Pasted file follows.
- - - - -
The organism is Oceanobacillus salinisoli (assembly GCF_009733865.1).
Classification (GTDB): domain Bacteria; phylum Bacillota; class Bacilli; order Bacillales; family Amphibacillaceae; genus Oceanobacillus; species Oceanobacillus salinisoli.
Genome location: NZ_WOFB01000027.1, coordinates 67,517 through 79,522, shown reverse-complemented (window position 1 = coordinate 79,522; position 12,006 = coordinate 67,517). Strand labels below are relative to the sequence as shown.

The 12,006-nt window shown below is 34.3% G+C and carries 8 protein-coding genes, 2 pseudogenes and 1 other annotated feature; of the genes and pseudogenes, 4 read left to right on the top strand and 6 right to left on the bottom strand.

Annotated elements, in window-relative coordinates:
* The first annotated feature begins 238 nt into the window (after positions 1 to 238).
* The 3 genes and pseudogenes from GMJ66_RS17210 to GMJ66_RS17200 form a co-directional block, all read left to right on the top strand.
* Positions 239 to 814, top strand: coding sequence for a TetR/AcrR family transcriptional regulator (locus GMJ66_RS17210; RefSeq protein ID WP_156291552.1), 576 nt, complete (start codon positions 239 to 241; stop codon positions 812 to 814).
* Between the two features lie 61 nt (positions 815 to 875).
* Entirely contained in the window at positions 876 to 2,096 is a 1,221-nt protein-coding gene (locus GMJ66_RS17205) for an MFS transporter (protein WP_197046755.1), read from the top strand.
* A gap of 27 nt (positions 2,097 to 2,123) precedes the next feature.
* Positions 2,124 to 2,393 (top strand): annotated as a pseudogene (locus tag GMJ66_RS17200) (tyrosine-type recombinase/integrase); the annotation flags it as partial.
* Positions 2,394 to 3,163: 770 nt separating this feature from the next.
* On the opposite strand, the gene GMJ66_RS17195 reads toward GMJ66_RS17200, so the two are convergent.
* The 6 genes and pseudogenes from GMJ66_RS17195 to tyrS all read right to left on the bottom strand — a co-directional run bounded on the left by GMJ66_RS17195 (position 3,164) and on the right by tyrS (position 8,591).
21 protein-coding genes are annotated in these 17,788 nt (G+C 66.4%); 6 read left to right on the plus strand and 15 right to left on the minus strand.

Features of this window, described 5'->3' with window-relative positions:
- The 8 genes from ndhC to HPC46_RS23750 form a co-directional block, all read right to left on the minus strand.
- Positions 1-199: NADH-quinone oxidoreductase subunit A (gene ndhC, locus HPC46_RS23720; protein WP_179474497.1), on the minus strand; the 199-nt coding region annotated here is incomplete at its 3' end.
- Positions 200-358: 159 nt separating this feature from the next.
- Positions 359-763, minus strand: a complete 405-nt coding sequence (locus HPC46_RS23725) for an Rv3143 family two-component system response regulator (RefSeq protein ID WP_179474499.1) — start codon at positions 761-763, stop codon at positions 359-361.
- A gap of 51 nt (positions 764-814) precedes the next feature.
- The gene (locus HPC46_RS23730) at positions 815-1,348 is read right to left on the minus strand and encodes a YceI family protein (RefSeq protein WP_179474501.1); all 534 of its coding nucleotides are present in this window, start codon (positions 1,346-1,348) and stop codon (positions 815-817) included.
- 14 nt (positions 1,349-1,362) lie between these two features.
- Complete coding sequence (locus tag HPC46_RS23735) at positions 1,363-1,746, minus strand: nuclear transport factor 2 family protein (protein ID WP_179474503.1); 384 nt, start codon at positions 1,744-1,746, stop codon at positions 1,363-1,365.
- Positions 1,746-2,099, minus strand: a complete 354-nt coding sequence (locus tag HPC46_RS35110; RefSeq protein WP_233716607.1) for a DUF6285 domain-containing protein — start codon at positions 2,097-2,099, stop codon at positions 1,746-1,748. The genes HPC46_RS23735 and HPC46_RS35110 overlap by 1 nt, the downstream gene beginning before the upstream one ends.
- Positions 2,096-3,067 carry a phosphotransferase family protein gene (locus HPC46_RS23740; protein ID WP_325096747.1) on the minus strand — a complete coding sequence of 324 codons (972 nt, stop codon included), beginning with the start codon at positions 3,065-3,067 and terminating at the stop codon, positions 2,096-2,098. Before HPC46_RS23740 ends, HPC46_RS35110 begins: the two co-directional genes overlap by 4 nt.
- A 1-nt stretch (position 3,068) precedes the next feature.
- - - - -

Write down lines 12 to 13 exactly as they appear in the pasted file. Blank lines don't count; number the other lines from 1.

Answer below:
* Positions 2,124 to 2,393 (top strand): annotated as a pseudogene (locus tag GMJ66_RS17200) (tyrosine-type recombinase/integrase); the annotation flags it as partial.
* Positions 2,394 to 3,163: 770 nt separating this feature from the next.